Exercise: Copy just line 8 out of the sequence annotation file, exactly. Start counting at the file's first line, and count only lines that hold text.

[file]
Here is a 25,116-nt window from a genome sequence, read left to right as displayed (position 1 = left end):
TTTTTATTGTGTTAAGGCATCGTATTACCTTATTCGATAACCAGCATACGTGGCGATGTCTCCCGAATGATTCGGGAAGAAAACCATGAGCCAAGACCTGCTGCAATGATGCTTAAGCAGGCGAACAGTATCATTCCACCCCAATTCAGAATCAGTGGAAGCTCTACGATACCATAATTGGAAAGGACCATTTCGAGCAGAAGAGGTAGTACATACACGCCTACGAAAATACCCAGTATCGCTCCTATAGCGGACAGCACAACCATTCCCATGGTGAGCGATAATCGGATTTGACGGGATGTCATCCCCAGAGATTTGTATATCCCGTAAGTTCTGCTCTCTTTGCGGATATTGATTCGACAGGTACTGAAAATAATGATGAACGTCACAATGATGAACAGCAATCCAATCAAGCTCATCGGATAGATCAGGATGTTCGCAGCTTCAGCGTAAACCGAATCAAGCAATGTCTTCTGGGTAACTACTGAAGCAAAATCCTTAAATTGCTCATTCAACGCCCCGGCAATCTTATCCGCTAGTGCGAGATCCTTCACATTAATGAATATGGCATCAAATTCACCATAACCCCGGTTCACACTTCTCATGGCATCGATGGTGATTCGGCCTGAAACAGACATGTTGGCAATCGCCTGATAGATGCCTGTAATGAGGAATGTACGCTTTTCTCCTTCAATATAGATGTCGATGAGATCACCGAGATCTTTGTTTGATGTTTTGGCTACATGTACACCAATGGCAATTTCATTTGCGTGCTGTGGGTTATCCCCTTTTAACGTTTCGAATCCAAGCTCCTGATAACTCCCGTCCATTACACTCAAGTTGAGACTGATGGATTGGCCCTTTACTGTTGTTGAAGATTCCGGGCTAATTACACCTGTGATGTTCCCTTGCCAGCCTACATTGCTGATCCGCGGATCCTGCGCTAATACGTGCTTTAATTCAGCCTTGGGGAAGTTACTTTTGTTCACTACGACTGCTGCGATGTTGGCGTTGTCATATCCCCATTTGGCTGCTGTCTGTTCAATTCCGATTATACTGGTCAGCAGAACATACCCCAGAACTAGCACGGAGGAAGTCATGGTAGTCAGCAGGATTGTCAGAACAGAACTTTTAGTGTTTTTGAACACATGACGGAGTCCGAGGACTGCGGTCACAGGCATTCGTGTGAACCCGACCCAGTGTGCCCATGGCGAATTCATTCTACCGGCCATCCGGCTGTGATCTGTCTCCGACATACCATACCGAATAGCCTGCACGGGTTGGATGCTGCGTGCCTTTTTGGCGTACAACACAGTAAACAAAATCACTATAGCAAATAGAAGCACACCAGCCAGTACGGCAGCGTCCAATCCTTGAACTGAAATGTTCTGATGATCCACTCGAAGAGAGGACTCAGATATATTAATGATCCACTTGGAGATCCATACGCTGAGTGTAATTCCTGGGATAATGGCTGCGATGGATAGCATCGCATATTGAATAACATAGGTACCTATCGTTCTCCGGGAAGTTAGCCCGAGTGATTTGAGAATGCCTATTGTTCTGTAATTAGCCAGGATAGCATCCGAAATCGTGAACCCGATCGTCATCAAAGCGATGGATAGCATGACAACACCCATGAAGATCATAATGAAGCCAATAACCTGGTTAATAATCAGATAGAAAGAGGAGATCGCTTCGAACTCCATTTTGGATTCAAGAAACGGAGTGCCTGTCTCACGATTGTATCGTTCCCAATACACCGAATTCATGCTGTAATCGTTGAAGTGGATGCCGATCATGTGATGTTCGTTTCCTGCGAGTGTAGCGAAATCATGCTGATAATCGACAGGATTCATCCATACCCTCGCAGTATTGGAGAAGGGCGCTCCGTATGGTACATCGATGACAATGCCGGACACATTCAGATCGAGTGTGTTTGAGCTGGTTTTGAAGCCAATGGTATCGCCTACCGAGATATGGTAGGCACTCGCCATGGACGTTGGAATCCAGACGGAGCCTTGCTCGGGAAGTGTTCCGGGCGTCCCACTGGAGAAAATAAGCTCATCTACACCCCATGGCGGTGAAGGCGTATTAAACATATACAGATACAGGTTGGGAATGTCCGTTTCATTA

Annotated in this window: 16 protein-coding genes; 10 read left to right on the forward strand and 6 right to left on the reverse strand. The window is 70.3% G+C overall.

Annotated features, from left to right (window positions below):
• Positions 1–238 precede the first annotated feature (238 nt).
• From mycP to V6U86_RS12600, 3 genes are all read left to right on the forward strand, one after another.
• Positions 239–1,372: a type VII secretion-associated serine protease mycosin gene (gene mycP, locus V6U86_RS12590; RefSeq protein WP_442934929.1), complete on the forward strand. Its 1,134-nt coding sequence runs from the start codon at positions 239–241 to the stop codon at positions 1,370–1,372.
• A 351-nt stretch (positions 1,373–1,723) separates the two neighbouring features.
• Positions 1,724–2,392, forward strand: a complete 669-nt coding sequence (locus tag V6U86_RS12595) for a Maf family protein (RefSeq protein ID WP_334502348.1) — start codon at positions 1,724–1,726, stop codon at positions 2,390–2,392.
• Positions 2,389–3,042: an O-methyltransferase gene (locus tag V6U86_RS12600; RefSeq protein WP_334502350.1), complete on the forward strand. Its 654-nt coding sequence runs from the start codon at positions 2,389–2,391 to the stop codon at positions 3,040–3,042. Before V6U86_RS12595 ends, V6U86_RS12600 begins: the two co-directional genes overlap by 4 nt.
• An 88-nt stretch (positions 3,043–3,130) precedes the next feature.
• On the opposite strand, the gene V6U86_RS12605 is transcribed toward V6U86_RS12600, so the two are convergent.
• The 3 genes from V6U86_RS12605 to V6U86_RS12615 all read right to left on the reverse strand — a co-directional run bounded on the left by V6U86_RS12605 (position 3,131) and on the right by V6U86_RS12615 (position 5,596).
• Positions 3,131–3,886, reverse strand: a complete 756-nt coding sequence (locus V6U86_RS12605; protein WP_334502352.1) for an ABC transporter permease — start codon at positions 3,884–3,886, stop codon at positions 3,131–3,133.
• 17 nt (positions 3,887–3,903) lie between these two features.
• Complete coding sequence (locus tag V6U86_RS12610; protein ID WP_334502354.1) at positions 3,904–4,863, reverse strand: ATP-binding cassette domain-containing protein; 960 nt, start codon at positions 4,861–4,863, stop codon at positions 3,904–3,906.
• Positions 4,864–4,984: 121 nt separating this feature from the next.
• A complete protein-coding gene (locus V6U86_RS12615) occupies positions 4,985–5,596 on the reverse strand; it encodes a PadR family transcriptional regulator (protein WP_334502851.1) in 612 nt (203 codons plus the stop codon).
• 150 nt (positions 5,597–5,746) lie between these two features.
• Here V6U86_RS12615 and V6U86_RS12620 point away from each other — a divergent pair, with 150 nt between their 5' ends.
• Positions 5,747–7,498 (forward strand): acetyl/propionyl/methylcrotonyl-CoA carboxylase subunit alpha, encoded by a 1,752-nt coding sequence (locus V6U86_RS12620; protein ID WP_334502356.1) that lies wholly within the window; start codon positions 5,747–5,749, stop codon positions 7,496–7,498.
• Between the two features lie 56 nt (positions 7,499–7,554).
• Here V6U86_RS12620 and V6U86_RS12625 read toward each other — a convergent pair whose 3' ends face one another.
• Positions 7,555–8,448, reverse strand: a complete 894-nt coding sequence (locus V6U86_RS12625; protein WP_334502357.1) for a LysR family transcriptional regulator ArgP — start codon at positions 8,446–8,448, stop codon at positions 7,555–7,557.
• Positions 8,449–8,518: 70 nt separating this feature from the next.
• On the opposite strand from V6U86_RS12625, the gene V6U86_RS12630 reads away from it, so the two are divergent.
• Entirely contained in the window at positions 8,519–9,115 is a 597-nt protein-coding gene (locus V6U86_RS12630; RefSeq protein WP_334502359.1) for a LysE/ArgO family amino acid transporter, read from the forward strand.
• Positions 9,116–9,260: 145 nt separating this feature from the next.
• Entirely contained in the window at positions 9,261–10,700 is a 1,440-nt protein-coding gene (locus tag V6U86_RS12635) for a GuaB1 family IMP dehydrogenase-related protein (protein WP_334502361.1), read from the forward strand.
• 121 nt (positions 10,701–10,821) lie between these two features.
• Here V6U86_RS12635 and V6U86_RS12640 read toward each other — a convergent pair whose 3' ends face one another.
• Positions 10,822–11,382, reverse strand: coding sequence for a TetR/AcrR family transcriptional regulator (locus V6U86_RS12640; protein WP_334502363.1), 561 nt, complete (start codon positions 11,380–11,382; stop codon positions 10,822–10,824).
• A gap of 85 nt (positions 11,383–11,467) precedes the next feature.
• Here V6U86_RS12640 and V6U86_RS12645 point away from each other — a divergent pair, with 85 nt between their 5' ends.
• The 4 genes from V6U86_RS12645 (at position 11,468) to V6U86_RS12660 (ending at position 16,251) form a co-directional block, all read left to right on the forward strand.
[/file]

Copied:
• A 351-nt stretch (positions 1,373–1,723) separates the two neighbouring features.